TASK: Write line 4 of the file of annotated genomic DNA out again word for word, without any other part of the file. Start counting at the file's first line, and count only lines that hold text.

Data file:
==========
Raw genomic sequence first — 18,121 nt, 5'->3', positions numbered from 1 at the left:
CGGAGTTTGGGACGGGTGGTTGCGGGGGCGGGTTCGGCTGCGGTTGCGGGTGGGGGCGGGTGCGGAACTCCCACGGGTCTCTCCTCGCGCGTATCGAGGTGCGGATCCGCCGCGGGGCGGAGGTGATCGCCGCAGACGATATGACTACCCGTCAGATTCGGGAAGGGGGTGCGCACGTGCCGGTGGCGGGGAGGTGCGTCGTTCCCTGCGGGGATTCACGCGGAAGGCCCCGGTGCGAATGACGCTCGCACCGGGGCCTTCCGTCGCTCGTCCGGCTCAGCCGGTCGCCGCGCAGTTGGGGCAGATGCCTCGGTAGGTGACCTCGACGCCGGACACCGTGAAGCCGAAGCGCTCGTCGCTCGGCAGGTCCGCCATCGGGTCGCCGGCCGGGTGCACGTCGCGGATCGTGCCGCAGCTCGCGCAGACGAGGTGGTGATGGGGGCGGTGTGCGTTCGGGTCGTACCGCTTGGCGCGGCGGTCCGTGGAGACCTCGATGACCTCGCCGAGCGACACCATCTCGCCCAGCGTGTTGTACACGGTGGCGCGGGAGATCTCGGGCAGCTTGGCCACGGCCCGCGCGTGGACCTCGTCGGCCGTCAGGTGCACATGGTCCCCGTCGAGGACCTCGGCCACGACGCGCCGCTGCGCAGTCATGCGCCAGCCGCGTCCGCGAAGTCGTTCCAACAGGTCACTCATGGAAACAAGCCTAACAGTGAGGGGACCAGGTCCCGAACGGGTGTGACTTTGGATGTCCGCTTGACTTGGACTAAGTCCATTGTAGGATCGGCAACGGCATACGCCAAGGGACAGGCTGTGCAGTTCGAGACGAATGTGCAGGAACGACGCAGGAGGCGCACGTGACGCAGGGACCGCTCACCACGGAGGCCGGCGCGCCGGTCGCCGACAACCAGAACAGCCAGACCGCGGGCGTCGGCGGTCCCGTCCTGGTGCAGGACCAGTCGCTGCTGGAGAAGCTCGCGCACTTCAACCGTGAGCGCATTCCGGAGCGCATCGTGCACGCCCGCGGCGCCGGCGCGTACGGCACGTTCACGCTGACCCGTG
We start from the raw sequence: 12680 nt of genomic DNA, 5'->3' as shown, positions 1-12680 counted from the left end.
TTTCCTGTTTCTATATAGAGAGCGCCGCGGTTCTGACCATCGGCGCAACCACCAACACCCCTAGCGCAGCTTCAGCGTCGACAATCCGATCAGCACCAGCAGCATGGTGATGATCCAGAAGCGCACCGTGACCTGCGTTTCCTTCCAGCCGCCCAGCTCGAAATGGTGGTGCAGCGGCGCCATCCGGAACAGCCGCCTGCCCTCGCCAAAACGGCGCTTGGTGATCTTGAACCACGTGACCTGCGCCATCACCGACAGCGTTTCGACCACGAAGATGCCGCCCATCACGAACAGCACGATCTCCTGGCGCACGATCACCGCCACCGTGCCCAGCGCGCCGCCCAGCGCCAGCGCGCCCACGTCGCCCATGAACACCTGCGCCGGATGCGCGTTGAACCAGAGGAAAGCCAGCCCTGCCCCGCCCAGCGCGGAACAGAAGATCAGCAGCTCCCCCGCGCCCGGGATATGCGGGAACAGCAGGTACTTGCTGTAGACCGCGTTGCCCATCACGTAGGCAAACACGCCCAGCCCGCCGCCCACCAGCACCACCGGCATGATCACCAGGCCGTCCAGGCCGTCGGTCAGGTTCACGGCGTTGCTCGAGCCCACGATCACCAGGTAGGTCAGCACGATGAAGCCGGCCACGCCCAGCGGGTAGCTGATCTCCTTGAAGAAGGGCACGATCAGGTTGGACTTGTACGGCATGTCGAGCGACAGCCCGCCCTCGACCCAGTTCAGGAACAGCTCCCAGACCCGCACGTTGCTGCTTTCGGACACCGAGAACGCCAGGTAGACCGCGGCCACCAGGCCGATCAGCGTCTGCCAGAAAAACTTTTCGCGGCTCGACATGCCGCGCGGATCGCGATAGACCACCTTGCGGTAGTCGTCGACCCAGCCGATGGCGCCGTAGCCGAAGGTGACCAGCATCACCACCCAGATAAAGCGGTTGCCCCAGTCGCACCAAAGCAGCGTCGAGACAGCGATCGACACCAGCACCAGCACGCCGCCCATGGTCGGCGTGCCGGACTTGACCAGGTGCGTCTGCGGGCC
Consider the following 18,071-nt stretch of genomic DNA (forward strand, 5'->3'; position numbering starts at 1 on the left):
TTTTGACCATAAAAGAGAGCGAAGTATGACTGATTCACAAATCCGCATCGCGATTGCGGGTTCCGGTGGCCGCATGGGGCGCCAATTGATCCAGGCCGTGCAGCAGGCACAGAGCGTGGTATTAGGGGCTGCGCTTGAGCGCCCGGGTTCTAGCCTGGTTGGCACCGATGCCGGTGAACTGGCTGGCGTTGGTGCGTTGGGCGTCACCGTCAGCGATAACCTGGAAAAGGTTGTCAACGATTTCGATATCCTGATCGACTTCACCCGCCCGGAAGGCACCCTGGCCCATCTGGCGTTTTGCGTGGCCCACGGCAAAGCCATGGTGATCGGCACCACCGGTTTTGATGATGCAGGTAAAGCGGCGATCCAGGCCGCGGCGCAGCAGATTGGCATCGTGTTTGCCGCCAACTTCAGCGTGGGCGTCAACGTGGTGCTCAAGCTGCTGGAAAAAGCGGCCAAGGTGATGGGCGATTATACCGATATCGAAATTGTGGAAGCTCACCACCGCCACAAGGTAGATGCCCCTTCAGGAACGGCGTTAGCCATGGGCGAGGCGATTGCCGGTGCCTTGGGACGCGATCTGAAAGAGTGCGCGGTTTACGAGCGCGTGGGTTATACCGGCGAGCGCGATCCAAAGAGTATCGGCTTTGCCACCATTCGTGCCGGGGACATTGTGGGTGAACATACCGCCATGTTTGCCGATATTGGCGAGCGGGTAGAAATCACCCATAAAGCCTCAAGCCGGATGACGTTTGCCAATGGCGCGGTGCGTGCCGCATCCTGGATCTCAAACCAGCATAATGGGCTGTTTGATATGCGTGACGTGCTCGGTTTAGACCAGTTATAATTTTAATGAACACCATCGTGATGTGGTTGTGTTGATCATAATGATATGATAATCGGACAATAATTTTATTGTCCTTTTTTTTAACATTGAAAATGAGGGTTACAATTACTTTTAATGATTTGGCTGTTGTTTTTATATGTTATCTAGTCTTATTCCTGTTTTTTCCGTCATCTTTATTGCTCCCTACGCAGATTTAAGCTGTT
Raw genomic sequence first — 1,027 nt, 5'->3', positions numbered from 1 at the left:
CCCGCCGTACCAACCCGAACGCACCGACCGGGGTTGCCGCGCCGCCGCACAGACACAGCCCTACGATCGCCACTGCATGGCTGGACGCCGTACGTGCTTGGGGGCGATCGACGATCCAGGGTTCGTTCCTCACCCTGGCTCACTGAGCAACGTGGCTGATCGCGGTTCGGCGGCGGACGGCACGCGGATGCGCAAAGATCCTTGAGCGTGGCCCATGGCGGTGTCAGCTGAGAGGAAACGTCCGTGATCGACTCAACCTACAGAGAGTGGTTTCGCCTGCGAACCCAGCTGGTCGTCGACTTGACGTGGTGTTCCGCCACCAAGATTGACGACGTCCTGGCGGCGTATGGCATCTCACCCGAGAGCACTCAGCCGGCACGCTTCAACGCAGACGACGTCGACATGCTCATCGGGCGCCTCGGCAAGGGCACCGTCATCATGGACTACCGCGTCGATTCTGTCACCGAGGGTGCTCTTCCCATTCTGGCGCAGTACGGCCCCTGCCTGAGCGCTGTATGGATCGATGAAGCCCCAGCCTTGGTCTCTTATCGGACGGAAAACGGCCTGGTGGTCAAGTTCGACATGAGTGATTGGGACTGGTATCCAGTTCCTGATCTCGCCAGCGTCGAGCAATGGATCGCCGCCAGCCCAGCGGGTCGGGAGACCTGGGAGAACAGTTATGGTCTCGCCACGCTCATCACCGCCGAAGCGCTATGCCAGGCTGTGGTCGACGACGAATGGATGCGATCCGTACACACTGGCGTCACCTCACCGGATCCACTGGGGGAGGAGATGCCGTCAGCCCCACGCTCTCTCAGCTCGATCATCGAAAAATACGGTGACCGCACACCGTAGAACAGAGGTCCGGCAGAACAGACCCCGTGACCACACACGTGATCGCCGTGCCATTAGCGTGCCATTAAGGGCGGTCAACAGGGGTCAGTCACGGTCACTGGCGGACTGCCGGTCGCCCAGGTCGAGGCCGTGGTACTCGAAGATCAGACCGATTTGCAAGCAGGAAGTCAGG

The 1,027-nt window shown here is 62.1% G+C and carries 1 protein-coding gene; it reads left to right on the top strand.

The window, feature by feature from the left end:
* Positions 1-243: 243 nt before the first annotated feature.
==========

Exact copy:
TTTCCTGTTTCTATATAGAGAGCGCCGCGGTTCTGACCATCGGCGCAACCACCAACACCCCTAGCGCAGCTTCAGCGTCGACAATCCGATCAGCACCAGCAGCATGGTGATGATCCAGAAGCGCACCGTGACCTGCGTTTCCTTCCAGCCGCCCAGCTCGAAATGGTGGTGCAGCGGCGCCATCCGGAACAGCCGCCTGCCCTCGCCAAAACGGCGCTTGGTGATCTTGAACCACGTGACCTGCGCCATCACCGACAGCGTTTCGACCACGAAGATGCCGCCCATCACGAACAGCACGATCTCCTGGCGCACGATCACCGCCACCGTGCCCAGCGCGCCGCCCAGCGCCAGCGCGCCCACGTCGCCCATGAACACCTGCGCCGGATGCGCGTTGAACCAGAGGAAAGCCAGCCCTGCCCCGCCCAGCGCGGAACAGAAGATCAGCAGCTCCCCCGCGCCCGGGATATGCGGGAACAGCAGGTACTTGCTGTAGACCGCGTTGCCCATCACGTAGGCAAACACGCCCAGCCCGCCGCCCACCAGCACCACCGGCATGATCACCAGGCCGTCCAGGCCGTCGGTCAGGTTCACGGCGTTGCTCGAGCCCACGATCACCAGGTAGGTCAGCACGATGAAGCCGGCCACGCCCAGCGGGTAGCTGATCTCCTTGAAGAAGGGCACGATCAGGTTGGACTTGTACGGCATGTCGAGCGACAGCCCGCCCTCGACCCAGTTCAGGAACAGCTCCCAGACCCGCACGTTGCTGCTTTCGGACACCGAGAACGCCAGGTAGACCGCGGCCACCAGGCCGATCAGCGTCTGCCAGAAAAACTTTTCGCGGCTCGACATGCCGCGCGGATCGCGATAGACCACCTTGCGGTAGTCGTCGACCCAGCCGATGGCGCCGTAGCCGAAGGTGACCAGCATCACCACCCAGATAAAGCGGTTGCCCCAGTCGCACCAAAGCAGCGTCGAGACAGCGATCGACACCAGCACCAGCACGCCGCCCATGGTCGGCGTGCCGGACTTGACCAGGTGCGTCTGCGGGCC